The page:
Save the Children urges end to Gaza violence as child deaths reach 31

Children watch the funeral of Palestinian boy Hussien Hamad, who was killed amid a flare-up of Israeli-Palestinian violence, in the northern Gaza Strip May 11, 2021. (Reuters)
Children watch the funeral of Palestinian boy Hussien Hamad, who was killed amid a flare-up of Israeli-Palestinian violence, in the northern Gaza Strip May 11, 2021. (Reuters)
Short Url
Updated 14 May 2021

Save the Children urges end to Gaza violence as child deaths reach 31

Children watch the funeral of Palestinian boy Hussien Hamad, who was killed amid a flare-up of Israeli-Palestinian violence, in the northern Gaza Strip May 11, 2021. (Reuters)
  • ‘If this does not end, more children will be killed,’ Gaza-based expert warns
  • Conflict could lead to ‘trauma, mental health issues’ for almost 1m children

LONDON: Children’s charity Save The Children has called for an immediate end to all hostilities in Gaza and Israel as the number of children killed by Israeli bombardment reaches 31.

“Save the Children is urging the international community to use its influence with parties to the conflict to seek an urgent path to de-escalation as fatalities in Gaza and southern Israel continue to soar,” said a statement issued by the charity to Arab News on Friday.

“Save the Children can confirm that at least 31 schools and a health facility in Gaza have been damaged by Israeli airstrikes,” it said.

In total, 33 children have now died in the violence — 31 in Gaza, and another two in Israeli territory.

The total death toll from the fighting, which continues to escalate, has now reached 126, including 119 Palestinians and seven Israelis. Hundreds more Palestinians have also been injured in Gaza and the occupied Palestinian territories.

Gaza-based Mazen Naim, a communications officer at Save the Children, told Arab News: “I’ve been talking to my family, consistently checking in with my friends and colleagues — the situation is very bad everywhere.

“The 2 million people living in Gaza do not feel safe at all in any way. There are explosions and airstrikes and attacks everywhere. There was houses that were hit, even some of them with people inside. Families were wiped out.”

Naim said that children will pay a “serious and lasting price” for the heaviest attack on Gaza in nearly a decade.

“Many children were alive yesterday that are not alive today. If this does not end, more children will be killed. If this continues, we could be looking at a huge humanitarian catastrophe,” he said.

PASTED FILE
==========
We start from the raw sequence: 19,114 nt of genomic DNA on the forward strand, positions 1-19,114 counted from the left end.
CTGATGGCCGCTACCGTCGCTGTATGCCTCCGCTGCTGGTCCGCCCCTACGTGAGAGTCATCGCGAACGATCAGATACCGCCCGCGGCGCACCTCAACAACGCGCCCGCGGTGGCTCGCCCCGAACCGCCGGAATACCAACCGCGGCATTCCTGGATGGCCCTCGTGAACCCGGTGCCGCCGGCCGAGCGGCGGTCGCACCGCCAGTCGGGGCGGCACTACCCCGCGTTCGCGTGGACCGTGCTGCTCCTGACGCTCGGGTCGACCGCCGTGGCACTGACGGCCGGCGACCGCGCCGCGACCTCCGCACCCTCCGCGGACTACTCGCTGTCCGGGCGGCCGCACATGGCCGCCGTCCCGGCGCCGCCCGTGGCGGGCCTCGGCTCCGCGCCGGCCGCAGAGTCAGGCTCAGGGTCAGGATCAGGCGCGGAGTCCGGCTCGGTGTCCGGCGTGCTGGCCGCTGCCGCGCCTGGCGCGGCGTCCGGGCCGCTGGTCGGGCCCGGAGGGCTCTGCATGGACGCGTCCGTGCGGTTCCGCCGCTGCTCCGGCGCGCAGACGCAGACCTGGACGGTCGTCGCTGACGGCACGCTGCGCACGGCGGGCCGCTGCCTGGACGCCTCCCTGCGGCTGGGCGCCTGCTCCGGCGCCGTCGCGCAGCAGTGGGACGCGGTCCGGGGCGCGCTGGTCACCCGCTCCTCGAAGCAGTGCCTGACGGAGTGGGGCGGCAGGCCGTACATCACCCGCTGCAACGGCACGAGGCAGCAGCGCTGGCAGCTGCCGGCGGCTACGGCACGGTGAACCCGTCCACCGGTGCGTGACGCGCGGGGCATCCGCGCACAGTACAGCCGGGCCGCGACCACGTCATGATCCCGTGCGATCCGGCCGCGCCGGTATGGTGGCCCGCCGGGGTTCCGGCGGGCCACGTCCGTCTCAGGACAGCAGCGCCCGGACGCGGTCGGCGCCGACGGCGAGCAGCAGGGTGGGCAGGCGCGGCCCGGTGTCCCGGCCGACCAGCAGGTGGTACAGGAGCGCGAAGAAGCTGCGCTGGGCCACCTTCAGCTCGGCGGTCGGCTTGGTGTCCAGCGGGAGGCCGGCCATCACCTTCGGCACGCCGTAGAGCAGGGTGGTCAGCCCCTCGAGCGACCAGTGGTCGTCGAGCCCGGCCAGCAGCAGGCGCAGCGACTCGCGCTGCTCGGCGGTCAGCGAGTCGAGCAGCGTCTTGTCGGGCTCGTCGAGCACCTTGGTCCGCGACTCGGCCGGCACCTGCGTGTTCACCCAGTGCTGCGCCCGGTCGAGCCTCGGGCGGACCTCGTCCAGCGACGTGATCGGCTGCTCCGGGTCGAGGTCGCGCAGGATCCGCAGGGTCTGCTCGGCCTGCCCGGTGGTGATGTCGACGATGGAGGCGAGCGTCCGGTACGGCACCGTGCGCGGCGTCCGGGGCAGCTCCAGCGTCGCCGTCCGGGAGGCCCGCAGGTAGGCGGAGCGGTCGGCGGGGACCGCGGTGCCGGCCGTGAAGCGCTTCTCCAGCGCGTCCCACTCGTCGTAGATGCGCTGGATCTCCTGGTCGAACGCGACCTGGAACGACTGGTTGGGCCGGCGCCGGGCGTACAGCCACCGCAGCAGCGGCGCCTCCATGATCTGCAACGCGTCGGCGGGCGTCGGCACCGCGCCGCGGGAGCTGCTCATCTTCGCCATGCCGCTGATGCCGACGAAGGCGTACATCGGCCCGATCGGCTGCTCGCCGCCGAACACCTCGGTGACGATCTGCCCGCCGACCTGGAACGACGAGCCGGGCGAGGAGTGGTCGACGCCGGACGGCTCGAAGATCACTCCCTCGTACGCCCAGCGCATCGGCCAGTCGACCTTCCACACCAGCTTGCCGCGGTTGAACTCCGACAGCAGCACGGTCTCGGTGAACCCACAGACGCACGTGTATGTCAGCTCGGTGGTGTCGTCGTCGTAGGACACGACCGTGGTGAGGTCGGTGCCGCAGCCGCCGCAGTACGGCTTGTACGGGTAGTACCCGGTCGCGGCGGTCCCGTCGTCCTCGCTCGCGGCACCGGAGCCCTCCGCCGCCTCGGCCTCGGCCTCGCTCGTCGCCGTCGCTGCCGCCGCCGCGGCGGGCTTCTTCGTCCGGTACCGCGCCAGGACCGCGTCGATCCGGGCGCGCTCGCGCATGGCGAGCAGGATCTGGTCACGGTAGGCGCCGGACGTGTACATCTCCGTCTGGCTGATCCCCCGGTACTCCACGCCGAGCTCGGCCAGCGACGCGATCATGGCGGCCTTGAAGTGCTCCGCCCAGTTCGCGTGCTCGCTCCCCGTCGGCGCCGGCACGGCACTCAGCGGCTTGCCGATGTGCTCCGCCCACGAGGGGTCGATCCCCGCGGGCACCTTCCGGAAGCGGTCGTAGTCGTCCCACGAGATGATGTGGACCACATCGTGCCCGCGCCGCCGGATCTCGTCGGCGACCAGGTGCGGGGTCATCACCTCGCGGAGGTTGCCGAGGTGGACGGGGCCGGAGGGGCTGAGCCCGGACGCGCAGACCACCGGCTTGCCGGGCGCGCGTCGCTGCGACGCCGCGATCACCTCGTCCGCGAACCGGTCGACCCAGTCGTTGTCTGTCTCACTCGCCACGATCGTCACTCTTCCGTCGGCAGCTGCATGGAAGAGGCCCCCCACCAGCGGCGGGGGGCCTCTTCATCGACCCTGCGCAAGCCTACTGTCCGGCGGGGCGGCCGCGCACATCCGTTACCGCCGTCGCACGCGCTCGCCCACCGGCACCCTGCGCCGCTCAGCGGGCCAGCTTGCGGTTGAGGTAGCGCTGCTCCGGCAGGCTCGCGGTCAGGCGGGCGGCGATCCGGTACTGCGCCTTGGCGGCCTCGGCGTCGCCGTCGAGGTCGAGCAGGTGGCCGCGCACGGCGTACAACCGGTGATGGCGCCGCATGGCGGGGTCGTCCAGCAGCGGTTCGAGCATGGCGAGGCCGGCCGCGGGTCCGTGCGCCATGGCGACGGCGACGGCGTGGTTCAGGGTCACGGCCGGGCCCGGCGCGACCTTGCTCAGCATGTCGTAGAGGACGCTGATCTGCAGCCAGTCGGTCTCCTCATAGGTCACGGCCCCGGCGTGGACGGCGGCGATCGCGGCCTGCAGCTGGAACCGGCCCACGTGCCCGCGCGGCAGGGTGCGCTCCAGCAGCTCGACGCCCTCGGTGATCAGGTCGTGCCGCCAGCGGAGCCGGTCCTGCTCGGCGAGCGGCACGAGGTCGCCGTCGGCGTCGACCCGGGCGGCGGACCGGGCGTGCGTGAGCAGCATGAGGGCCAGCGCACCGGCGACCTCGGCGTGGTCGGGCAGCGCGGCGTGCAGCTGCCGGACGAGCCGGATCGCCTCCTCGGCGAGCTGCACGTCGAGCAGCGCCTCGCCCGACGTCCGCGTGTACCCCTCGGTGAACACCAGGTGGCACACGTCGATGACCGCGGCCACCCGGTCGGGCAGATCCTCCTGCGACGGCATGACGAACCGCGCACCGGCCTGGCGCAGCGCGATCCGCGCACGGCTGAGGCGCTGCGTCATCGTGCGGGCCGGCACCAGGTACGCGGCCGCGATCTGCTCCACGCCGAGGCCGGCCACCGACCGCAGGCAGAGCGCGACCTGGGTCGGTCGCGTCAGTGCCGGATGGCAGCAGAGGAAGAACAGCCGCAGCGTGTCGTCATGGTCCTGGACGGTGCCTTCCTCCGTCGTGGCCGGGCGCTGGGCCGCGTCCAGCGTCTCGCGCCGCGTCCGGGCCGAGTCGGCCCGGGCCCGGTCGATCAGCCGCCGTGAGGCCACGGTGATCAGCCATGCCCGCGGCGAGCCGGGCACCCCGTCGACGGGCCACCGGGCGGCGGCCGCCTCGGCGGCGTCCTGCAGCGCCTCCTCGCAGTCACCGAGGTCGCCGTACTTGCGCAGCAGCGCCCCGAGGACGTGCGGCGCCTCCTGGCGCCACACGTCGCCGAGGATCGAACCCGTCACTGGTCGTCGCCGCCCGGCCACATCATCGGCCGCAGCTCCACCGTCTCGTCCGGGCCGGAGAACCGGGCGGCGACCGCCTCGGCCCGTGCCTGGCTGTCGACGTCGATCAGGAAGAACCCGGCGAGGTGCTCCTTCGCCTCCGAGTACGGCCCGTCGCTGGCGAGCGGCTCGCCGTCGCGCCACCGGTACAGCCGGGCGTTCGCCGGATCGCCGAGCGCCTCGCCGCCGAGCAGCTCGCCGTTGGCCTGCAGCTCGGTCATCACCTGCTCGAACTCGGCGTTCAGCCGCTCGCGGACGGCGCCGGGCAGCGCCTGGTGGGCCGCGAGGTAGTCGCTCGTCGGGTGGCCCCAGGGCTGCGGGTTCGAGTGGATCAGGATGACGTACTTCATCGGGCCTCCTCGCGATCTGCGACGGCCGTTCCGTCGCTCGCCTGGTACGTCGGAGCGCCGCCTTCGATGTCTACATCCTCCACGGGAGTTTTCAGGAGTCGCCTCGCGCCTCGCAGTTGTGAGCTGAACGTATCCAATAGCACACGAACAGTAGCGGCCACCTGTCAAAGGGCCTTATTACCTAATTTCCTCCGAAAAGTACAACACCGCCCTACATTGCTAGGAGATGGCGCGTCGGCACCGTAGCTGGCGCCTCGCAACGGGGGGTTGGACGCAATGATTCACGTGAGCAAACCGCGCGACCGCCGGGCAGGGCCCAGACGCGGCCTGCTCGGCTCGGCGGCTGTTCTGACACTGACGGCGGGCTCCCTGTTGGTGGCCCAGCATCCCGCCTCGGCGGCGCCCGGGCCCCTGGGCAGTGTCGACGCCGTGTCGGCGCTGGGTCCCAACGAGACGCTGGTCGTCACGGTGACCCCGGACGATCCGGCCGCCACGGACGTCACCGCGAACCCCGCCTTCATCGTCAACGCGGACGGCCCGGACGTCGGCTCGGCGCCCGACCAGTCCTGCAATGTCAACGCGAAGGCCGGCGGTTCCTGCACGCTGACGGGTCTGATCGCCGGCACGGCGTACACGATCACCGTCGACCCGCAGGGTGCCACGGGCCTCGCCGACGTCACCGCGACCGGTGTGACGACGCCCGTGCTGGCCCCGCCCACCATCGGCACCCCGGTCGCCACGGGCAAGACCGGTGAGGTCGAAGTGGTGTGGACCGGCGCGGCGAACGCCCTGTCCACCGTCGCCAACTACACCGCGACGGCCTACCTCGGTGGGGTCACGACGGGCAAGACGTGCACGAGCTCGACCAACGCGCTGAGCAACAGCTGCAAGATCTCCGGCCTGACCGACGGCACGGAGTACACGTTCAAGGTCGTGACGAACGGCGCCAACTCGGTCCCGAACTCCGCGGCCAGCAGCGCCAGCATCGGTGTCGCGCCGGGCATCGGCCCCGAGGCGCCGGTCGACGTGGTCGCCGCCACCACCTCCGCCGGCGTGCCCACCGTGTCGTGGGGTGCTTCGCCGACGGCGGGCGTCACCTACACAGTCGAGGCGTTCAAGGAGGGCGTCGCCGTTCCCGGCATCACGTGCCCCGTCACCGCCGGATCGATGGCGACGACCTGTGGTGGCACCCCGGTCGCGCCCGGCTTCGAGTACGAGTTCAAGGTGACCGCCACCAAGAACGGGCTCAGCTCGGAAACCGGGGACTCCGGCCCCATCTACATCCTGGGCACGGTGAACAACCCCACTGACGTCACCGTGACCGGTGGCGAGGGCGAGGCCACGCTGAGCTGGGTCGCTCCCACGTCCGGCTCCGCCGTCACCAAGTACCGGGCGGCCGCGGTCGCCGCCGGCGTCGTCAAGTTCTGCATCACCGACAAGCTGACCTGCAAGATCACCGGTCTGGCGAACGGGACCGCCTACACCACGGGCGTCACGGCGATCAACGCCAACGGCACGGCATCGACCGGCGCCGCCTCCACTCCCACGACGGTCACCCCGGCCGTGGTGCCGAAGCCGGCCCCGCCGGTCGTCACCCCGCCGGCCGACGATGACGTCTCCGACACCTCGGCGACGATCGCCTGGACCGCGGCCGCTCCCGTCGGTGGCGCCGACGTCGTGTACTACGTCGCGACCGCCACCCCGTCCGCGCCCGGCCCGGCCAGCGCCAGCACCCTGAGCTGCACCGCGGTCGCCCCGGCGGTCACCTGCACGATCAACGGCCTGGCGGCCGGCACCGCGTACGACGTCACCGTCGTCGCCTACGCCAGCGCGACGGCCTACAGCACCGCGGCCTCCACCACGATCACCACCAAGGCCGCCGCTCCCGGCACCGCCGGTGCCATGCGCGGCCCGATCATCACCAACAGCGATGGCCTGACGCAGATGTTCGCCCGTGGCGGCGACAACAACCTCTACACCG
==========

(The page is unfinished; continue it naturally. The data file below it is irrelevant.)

Not only are dozens of children being harmed physically, he added, but the fighting is causing lasting mental distress to the Gaza Strip’s 800,000 children.

“Children are feeling fear, anxiety and sleeplessness. They are having nightmares at night — no one feels safe in any way, everyone is feeling like we could die at any moment.

“This might end soon, but they will still have nightmares for a long time. This will affect their personality, and their ability to cope and communicate. It will affect their education. Every time they will hear a loud noise — a door shutting, for example — they will have these memories brought back to them.”

Studies show that a large number of people still suffer from mental health issues rooted in previous violent flare-ups in Gaza and elsewhere, Naim said.

Densely populated Gaza has languished for over a decade under an Israeli blockade that has prevented the territory from developing its economy and has eroded critical infrastructure.

The healthcare system, in particular, suffers from a chronic lack of funding, a problem exacerbated by the coronavirus pandemic and compounded by the sudden influx of seriously injured people.

“The health system in Gaza was actually suffering because of the 14-years blockade on Gaza, but also from a shortage of staff, shortage of medical supplies and the coronavirus crisis,” said Naim.

“And now with this conflict happening, there’s a shortage of hospital beds, a shortage of drugs, and nobody knows when more supplies can enter the territory.”


Egypt, Qatar agree to settle outstanding issues

Egypt, Qatar agree to settle outstanding issues
Updated 19 min 21 sec ago

Egypt, Qatar agree to settle outstanding issues

Egypt, Qatar agree to settle outstanding issues
  • Qatar’s Emir Sheikh Tamim bin Hamad Al-Thani receives written message from Egypt’s President Abdel Fattah El-Sisi
  • Egypt and Qatar FMs also meet in Doha to discuss the re-activation of bilateral cooperation between countries

CAIRO: Qatar’s Emir Sheikh Tamim bin Hamad Al-Thani on Tuesday held talks with Egypt’s Foreign Minister Sameh Shoukry, who visited Doha to deliver a message from Egypt’s President Abdel Fattah El-Sisi.

The Qatari news agency reported: “The emir received a written message from the president of Egypt on enhancing relations between the two countries and means of strengthening bilateral relations in a way that serves the interests of the two brotherly countries and peoples.”

Shoukry arrived in Doha on Sunday carrying El-Sisi’s message on the positive developments in Egyptian-Qatari relations following the AlUla Declaration.